Also looking good heading into the Trials are American middle distance hopes which got a big boost this week with the announcement that NCAA 800 champion, and American Junior Record setter Donovan Brazier turned pro AND entered the Trials. He gives a huge shot in the arm to an event that was looking to be down. Now he joins female half miler Ajee Wilson having the potential to solidly compete against the world in Rio.
In the metric mile, we’ve never looked better with former World Champion Jenny Simpson and American Record holder Shannon Rowbury both healthy. And suddenly former world #1 Morgan Uceny running her best in several seasons. Add Brenda Martinez and Shelby Houlihan and all we need now is for Mary Cain to find form again. Either way we’re as deep in the women’s 1500 as we’ve ever been. The men, I’m not sure where we are to be honest. I have faith that Centrowitz knows how to race, but is he, or any of our men ready for what I’ve seen on the Circuit so far? Ask me after the Trials.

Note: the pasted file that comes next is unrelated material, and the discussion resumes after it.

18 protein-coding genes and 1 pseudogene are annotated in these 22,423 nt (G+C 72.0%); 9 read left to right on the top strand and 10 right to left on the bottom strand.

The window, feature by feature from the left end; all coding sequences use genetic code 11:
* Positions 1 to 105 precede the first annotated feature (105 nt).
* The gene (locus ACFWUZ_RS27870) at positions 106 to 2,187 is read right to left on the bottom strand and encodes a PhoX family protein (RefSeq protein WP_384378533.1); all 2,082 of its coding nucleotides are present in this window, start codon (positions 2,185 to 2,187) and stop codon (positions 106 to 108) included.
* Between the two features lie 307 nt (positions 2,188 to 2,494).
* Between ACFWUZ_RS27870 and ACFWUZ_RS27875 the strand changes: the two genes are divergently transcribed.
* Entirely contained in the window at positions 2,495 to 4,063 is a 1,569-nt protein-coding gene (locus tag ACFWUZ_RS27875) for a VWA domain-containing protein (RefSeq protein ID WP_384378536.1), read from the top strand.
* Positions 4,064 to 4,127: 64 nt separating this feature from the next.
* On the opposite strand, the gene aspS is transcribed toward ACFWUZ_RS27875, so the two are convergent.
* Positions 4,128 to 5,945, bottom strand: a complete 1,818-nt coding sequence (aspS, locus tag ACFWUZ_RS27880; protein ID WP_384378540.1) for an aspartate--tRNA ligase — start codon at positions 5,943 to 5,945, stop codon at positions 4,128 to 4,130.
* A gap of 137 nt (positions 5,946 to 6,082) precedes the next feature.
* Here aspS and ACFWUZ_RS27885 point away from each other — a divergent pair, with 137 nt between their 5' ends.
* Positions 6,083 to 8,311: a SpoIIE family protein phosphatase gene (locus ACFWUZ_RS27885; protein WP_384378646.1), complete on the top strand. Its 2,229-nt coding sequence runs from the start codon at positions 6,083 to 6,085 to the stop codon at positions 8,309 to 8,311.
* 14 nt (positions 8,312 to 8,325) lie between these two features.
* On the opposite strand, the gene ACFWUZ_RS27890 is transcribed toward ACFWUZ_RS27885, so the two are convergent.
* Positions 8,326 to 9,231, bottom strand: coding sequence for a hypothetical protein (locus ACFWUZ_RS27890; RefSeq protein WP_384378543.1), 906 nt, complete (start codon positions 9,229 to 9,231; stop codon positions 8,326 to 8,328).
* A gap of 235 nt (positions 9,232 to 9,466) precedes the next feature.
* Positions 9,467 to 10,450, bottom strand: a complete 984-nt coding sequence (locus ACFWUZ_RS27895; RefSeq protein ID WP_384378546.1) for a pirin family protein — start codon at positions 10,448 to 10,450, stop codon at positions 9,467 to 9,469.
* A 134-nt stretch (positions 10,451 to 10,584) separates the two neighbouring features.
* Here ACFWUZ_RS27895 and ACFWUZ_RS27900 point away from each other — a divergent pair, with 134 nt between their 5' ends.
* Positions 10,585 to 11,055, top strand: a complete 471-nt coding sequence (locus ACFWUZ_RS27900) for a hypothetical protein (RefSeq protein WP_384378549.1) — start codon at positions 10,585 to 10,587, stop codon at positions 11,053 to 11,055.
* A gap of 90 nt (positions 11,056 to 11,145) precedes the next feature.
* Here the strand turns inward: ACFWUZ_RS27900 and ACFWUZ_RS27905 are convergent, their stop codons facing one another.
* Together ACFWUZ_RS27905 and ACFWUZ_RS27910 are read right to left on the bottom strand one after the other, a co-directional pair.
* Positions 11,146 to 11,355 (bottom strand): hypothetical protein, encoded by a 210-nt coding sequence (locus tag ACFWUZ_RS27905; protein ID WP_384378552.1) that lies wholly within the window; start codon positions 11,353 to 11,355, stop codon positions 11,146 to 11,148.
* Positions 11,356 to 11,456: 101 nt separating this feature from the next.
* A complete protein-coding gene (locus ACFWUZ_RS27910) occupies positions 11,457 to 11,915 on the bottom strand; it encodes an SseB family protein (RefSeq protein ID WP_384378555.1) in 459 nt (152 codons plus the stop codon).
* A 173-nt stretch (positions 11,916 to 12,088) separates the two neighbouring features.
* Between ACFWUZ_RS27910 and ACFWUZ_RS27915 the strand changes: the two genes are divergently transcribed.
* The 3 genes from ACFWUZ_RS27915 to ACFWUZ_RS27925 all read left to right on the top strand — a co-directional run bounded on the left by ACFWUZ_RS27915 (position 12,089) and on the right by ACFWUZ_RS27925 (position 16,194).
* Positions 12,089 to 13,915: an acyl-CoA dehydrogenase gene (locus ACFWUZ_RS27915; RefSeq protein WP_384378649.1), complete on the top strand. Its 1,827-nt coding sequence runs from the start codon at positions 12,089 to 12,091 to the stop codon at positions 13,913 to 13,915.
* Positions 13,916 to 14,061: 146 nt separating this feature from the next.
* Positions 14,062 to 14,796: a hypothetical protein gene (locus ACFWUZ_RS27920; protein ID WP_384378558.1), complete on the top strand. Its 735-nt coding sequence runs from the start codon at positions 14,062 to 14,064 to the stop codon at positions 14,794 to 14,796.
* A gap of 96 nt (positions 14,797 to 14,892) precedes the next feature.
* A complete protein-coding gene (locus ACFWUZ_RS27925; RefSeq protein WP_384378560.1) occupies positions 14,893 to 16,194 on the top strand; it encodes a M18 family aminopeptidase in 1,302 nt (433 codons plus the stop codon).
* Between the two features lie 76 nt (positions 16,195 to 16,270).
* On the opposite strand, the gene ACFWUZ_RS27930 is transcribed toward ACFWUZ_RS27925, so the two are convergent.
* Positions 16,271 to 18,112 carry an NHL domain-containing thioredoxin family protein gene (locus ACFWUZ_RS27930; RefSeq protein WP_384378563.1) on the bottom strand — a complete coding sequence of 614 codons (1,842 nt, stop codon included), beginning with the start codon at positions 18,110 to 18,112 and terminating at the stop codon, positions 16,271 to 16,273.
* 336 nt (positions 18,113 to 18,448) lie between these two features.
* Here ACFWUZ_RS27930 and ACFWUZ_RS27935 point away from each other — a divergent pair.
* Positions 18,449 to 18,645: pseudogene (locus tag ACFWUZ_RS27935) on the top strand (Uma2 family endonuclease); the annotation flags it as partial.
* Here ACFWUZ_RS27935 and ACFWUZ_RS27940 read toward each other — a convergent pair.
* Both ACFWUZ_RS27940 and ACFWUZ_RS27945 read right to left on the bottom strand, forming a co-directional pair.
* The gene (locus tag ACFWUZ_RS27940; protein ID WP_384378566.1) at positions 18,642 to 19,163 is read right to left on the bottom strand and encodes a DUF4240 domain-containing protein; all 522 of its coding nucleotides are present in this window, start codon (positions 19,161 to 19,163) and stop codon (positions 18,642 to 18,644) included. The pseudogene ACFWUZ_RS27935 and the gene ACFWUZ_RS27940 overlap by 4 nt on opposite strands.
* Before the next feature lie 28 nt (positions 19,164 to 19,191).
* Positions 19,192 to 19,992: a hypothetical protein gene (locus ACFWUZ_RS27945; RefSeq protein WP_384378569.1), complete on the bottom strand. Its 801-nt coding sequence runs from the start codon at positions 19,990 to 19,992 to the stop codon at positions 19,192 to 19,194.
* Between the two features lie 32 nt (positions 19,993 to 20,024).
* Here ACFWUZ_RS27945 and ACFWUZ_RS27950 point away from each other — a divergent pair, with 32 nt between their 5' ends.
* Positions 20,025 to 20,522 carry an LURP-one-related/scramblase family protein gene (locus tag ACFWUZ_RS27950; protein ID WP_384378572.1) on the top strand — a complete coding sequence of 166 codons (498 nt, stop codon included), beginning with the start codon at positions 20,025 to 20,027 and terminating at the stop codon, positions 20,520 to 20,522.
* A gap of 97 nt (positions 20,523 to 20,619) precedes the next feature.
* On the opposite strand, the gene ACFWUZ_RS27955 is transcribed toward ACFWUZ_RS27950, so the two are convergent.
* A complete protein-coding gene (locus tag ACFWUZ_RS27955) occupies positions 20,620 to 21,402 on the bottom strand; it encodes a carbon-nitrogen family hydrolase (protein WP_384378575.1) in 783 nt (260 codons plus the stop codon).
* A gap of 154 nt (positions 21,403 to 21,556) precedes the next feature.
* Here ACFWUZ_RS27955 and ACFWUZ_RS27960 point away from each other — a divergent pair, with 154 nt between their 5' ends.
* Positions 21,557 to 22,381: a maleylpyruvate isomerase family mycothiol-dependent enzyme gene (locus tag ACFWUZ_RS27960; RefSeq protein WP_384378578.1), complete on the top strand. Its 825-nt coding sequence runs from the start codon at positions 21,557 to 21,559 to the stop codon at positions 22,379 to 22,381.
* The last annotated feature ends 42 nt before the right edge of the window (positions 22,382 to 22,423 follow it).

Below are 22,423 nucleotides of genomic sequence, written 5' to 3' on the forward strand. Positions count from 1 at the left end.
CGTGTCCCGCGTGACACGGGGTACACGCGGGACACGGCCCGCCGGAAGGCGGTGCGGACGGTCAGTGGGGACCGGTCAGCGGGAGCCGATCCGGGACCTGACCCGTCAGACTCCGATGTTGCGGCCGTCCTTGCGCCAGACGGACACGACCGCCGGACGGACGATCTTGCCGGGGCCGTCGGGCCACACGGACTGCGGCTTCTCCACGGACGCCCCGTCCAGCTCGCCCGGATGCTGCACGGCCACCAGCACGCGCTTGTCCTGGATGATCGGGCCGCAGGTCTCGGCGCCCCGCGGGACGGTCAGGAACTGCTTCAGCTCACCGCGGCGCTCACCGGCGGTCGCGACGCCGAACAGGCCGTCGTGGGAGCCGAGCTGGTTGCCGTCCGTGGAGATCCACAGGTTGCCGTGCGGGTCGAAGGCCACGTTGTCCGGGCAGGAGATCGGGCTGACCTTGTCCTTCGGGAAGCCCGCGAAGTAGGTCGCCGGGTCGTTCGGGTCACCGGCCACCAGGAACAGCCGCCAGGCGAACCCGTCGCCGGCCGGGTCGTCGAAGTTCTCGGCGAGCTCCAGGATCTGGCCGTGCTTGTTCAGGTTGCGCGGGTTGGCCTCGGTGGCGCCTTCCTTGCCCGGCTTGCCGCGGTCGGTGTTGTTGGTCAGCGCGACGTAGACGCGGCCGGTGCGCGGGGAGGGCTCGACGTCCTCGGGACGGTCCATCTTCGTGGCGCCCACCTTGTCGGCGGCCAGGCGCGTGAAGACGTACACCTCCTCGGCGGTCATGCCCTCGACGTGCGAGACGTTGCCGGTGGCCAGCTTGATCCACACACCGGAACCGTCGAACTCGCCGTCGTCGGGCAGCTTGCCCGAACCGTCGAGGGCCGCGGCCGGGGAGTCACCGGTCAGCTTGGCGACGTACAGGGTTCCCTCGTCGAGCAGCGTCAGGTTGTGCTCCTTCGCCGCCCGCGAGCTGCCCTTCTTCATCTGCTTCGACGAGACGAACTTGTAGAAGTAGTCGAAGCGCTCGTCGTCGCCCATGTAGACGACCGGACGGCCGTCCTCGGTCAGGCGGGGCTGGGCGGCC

If we have a "dominant" event right now, it’s the women’s 100 meter hurdles. We dominate the yearly list. We win all the Diamond League and European meets. And Keni Harrison is this year’s find beating everyone in site and blazing 12.24 – #2 all time. She’s the one person entering Eugene that can make a mistake and still win! She’s that good right now. Behind her you can play “Rock Paper Scissors”. for the remaining slots, it’ll be that close for the other two spots.